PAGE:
Biyi Bandele [ United Kingdom, Nigeria ]
Biyi Bandele (real name~Bandele-Thomas) was born in 1967 in northern Nigeria, a region which is largely Muslim. He stems from a family which belonged to the Yoruba tribe and converted to Christianity. He left his parents’ house at the age of 14 to earn his living doing odd jobs, while also still~going to school. At this time he had already started work on his first novel. He studied Drama at the University of Ile-Ife from 1987 to 1990. With his theater piece “Rain” he won first prize in a competition, which was~a scholarship for a one-year stay in London. Bandele-Thomas remained in London to work as a freelance writer and has since written a quick succession of texts: narrative prose, poetry, radio plays, screenplays, and theater pieces. He has received various awards, including the London New Play Festival Award (1994) and has accepted invitations to go on reading tours, attend conferences, and see performances of his pieces in the U.S. and Canada as well as in various countries in Africa, Asia, and Europe. Since 1993 he has primarily published his work under the name Biyi Bandele.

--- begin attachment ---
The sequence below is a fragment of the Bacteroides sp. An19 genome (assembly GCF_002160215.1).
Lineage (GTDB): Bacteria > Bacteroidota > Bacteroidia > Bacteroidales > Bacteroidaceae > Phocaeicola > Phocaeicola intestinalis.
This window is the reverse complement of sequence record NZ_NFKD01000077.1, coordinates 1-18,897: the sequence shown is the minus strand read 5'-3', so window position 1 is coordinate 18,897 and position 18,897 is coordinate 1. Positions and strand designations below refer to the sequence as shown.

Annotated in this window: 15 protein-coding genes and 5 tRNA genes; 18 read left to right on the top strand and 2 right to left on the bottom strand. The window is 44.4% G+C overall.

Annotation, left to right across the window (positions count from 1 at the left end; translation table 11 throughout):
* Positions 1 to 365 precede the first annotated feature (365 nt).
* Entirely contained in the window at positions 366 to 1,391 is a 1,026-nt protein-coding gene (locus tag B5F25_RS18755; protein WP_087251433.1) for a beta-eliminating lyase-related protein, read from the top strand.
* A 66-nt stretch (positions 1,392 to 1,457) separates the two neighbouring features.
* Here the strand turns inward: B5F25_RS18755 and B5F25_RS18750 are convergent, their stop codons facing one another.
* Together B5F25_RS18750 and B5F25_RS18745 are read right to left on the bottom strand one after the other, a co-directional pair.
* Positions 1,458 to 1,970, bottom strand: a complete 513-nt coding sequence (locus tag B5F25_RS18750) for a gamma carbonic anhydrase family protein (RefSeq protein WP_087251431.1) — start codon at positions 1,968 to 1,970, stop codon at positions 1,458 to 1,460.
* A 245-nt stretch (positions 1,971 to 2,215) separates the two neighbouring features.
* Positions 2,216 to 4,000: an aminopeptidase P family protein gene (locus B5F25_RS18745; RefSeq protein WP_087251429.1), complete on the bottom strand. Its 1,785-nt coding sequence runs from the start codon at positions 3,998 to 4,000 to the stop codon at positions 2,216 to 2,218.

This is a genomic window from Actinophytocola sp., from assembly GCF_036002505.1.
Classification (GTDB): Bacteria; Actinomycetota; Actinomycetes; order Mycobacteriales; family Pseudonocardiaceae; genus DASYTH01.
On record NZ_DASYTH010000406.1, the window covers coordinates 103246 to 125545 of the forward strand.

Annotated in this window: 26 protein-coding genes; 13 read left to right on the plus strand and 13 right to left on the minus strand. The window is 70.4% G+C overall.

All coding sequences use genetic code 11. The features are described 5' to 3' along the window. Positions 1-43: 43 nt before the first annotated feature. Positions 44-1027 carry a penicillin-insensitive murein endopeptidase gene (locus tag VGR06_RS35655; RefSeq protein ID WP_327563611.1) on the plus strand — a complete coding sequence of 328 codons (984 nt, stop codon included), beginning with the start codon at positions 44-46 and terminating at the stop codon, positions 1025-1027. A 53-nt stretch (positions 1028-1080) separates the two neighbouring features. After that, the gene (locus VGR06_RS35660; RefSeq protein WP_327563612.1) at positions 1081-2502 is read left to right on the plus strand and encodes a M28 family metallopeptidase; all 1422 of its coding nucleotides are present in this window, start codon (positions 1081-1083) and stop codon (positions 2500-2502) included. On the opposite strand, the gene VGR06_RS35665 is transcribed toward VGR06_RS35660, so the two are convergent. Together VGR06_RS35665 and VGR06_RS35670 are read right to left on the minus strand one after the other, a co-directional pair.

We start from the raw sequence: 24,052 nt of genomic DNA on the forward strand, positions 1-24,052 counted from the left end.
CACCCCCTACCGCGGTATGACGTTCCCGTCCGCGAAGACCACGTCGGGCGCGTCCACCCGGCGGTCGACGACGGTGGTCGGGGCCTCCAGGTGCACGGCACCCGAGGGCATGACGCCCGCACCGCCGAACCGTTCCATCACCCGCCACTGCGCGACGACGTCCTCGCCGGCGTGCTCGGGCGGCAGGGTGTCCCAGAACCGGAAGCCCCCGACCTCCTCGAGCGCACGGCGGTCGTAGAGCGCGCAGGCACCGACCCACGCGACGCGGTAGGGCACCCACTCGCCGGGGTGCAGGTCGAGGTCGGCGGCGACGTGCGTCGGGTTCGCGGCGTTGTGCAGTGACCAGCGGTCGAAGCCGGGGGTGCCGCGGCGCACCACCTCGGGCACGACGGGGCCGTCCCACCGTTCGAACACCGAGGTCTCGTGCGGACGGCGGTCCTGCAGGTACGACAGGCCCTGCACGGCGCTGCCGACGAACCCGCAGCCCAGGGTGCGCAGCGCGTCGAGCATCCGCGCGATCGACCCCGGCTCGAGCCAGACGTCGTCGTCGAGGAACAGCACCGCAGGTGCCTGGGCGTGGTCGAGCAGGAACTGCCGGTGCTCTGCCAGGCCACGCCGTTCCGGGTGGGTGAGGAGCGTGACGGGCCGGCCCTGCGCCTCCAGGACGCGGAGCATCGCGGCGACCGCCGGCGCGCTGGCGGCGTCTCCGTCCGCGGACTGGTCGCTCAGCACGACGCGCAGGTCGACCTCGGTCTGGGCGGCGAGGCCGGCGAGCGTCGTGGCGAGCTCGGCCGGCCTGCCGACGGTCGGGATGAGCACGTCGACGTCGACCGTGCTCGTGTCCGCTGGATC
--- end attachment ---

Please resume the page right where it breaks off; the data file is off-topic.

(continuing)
His first novel “The Man Who Came in from the Back of Beyond” was published in London in 1991 and in the same year in Germany under the title “Bozo David Hurensohn”; it depicts a shrill and realistic panorama of modern Nigeria. The novel’s first-person narrator, Lakemfa, befriends his teacher who initially seems a bit odd. This teacher not only shares his own past with Lakemfa, thereby triggering adventurous incidents, but also gives him a manuscript to read, which is about Bozo, whose real name is David, but who is only called bastard by his father. Although at the end both stories prove themselves to be fiction, they trigger a process of change and maturity for Lakemfa. At the same time Bozo stands for a country, which following a war and a fatal oil boom is in a state of upheaval. Daily school life, omnipresent violence also in the family, tension between urban bustle and rural life – Bandele transposes all of that in a language that is rich in imagery and not lastly humorous. His elaborate narrative technique, his wealth of language as well as his rich fantasy, which always adds surprising surrealistic twists to his plots, have repeatedly caused critics to draw parallels with representatives of magic realism, like his fellow countryman Ben Okri. His third novel, "Burma Boy" will be published in June 2007.
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